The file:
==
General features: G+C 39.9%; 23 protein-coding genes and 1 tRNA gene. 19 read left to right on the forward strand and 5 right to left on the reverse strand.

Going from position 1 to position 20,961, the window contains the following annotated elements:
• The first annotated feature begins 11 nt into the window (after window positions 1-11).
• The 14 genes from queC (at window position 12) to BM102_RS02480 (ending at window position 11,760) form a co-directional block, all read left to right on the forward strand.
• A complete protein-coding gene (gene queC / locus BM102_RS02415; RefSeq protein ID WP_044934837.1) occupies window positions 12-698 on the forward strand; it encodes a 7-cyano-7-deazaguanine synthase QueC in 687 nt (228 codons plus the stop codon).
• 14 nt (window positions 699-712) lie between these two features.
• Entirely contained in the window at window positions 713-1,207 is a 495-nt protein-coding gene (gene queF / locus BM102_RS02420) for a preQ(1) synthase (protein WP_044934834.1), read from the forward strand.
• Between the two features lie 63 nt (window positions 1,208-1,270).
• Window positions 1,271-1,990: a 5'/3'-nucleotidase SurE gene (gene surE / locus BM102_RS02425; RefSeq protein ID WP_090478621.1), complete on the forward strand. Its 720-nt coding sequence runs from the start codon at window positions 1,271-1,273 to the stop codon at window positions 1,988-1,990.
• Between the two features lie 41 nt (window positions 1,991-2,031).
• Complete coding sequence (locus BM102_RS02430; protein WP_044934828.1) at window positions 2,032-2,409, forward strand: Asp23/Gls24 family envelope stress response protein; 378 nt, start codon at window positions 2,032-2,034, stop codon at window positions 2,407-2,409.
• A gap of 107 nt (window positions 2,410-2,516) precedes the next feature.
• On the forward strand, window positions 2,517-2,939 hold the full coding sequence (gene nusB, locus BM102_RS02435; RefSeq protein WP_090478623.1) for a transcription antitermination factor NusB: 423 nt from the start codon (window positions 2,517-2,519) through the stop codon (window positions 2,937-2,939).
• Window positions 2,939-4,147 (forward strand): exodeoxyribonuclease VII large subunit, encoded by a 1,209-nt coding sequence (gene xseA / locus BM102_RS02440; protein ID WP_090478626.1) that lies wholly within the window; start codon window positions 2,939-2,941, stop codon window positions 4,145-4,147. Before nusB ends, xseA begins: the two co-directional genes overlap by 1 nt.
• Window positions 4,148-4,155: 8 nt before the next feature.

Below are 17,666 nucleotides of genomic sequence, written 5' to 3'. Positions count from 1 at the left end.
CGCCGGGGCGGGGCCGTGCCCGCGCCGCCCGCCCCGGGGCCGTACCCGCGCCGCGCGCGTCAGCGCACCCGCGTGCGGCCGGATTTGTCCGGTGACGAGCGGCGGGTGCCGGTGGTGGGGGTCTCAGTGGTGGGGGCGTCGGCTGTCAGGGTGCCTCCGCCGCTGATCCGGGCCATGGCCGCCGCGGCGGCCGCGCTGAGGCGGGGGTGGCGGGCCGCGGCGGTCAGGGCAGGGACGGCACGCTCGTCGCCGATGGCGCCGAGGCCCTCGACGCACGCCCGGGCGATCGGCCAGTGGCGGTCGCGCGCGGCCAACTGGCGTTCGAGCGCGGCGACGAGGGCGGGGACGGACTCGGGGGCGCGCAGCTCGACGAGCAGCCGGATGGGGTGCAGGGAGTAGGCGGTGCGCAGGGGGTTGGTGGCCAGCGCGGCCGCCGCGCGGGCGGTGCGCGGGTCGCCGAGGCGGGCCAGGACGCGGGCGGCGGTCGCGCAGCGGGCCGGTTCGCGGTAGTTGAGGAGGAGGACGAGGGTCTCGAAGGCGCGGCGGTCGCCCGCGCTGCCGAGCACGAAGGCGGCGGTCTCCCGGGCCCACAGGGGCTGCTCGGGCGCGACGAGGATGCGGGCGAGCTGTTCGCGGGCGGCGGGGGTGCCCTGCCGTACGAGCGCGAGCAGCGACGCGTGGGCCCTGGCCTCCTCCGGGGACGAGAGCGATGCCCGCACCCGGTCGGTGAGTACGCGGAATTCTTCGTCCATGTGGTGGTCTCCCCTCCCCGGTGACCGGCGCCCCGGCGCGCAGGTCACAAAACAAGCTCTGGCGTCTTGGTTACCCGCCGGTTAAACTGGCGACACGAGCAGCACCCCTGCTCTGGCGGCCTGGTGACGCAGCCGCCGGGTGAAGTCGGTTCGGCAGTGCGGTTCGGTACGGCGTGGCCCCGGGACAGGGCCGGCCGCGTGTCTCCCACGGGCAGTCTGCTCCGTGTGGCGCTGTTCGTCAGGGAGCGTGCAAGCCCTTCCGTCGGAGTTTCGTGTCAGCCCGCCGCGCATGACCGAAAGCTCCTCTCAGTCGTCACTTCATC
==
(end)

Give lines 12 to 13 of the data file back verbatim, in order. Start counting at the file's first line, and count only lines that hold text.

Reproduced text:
• A gap of 107 nt (window positions 2,410-2,516) precedes the next feature.
• On the forward strand, window positions 2,517-2,939 hold the full coding sequence (gene nusB, locus BM102_RS02435; RefSeq protein WP_090478623.1) for a transcription antitermination factor NusB: 423 nt from the start codon (window positions 2,517-2,519) through the stop codon (window positions 2,937-2,939).